Such latter-day disfigurements leave out
All mention of those older scars that merge
On any riddled surfaces about.
—Weldon Kees, “A Good Chord on a Bad Piano”
Muhammad Ali, as a result of his touching, or poignant, or pathetic, or tragic (take your pick) appearance at the torch-lighting ceremony at the 1996 Olympics Games in Atlanta, has become, for new generations that did not grow up with him and for the older generations that did, the Great American Martyr, our new Lincoln, our new Martin Luther King, Our Father Abraham, Our Father Martin, Our Father Muhammad: the man whose hands, once unerring pistons of punishment in the prize ring, tremble from boxing-induced Parkinson’s disease; the man whose voice is such a slurred whisper that he, who was once called the Louisville Lip because he loved talking so much, does not like to speak in public and rarely does; the once-uncompromising black nationalist now reduced, like Orson Welles at the end, to performing magic tricks for the crowd as if he were parodying his own pop-culture greatness, exposing it as an illusion, just as his nationalism had been, just as his cultist/religious self had been. Everything in popular culture throbs with impermanence, its significance threatened by the triteness it cannot hide, by the banality it bloats into eminence through a personality that blends the public and the private. And no one embodied American popular culture, its excesses, its barbarities, and its disarming densities, more than Muhammad Ali.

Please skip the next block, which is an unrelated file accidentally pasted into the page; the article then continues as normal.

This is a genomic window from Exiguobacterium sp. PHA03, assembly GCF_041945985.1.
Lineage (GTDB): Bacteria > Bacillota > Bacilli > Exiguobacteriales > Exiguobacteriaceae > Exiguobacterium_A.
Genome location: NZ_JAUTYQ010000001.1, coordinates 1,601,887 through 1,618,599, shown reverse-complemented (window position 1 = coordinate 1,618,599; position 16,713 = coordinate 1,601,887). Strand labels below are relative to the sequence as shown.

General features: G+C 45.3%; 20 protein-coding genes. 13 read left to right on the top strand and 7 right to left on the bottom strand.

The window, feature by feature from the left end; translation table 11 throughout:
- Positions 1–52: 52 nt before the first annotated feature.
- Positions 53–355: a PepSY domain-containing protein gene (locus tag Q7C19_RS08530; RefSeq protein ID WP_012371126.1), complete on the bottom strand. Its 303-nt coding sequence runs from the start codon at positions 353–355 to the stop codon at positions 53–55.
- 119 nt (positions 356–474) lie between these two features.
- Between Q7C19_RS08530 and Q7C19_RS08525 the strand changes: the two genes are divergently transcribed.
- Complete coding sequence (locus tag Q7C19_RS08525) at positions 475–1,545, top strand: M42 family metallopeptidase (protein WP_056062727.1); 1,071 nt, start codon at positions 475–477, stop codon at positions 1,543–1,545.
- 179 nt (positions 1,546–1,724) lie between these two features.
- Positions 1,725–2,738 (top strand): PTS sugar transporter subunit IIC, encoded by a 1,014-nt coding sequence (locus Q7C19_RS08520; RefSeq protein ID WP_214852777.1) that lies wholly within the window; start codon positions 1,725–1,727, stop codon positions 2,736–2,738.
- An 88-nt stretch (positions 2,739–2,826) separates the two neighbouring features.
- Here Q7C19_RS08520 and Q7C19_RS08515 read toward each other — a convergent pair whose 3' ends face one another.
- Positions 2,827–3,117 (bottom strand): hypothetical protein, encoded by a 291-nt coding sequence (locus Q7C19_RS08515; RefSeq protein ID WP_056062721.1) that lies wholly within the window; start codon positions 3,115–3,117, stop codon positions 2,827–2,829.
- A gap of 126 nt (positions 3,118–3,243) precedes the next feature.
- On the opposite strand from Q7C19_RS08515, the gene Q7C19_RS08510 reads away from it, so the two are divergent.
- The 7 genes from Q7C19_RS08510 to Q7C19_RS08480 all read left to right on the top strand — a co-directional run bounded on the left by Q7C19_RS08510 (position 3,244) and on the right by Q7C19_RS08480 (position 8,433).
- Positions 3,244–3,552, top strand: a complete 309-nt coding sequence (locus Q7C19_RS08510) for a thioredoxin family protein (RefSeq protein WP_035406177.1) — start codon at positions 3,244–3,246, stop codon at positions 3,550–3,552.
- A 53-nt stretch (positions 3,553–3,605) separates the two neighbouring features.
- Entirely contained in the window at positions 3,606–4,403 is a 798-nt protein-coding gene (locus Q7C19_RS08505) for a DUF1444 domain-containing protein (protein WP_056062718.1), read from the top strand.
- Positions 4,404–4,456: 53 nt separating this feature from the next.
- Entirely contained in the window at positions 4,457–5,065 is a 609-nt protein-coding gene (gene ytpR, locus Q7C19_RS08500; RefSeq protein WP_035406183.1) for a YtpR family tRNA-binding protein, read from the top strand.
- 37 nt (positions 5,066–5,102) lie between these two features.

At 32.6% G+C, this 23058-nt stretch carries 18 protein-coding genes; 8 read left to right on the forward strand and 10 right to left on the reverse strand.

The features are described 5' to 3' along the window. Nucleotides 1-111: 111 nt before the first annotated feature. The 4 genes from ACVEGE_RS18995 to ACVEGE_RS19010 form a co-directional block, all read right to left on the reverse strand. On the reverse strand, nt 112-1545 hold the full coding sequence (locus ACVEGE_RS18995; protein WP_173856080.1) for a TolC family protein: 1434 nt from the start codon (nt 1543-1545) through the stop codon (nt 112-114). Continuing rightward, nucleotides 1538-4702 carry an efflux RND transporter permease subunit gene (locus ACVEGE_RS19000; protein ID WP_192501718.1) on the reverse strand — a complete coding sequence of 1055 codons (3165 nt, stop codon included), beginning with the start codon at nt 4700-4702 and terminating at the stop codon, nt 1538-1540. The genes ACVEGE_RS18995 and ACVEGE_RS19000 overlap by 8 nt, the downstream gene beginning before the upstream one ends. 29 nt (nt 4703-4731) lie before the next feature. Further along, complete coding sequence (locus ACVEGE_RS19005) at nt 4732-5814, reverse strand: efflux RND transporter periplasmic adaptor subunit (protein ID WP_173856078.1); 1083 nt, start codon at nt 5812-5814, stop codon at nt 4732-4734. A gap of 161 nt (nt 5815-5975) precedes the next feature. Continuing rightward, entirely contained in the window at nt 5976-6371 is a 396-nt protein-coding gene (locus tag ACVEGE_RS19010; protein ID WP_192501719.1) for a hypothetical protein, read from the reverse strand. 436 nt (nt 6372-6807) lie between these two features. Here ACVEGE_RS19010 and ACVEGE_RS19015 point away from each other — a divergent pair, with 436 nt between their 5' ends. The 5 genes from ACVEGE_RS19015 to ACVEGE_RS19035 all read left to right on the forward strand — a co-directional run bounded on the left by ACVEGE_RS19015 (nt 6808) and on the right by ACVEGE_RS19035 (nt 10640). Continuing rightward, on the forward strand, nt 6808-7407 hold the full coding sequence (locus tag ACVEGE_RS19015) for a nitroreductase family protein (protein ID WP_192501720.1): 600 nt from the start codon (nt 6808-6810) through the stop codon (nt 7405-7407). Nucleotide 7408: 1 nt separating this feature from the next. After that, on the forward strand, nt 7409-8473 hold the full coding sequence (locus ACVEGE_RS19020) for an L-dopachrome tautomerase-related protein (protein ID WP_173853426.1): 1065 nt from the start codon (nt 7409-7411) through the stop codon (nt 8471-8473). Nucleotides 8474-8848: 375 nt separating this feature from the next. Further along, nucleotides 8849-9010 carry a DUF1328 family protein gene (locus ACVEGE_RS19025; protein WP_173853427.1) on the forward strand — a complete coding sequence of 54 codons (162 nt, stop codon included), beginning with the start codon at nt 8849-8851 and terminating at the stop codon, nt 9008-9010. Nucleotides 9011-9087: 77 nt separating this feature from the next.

The public rarely responds to the demise of a great popular performer with anything approaching good sense or objectivity, and almost certainly with nothing approaching gracious humor, something that, in this case, the subject himself seems to be trying to instruct us in how to achieve. This is even less likely to happen when the figure in question is a black man, a cunning archetype who is already so burdened by the baggage of both sentimentality and taboo as to be likely to be virtually a walking expression of the culture’s irrationality, as he would be even if his old age had been a bit less marked by illness.
To be sure, Ali has been a lightning rod for the culture’s irrationality all his life, sometimes provoking it purposely, sometimes being a veritable representation of it himself. This was, after all, the man who not only brilliantly playacted a combination panic attack/nervous breakdown at the weigh-in of his first championship fight with the dreaded Sonny Liston in 1964; served as the redoubtable black trickster to Howard Cosell’s liberal Jewish straight man; had a highly publicized religious conversion to a strange, if influential, cult that disliked whites but wanted to be a perfect imitation of them, aggrandizing its importance while humanizing its stark doctrine; and who said that no Vietcong ever called him “nigger.” He also believed for some several years that a mad scientist named Yacub invented white people by grafting them from blacks, that satellites from Allah …
Copyright å© 1998 by Gerald Early.
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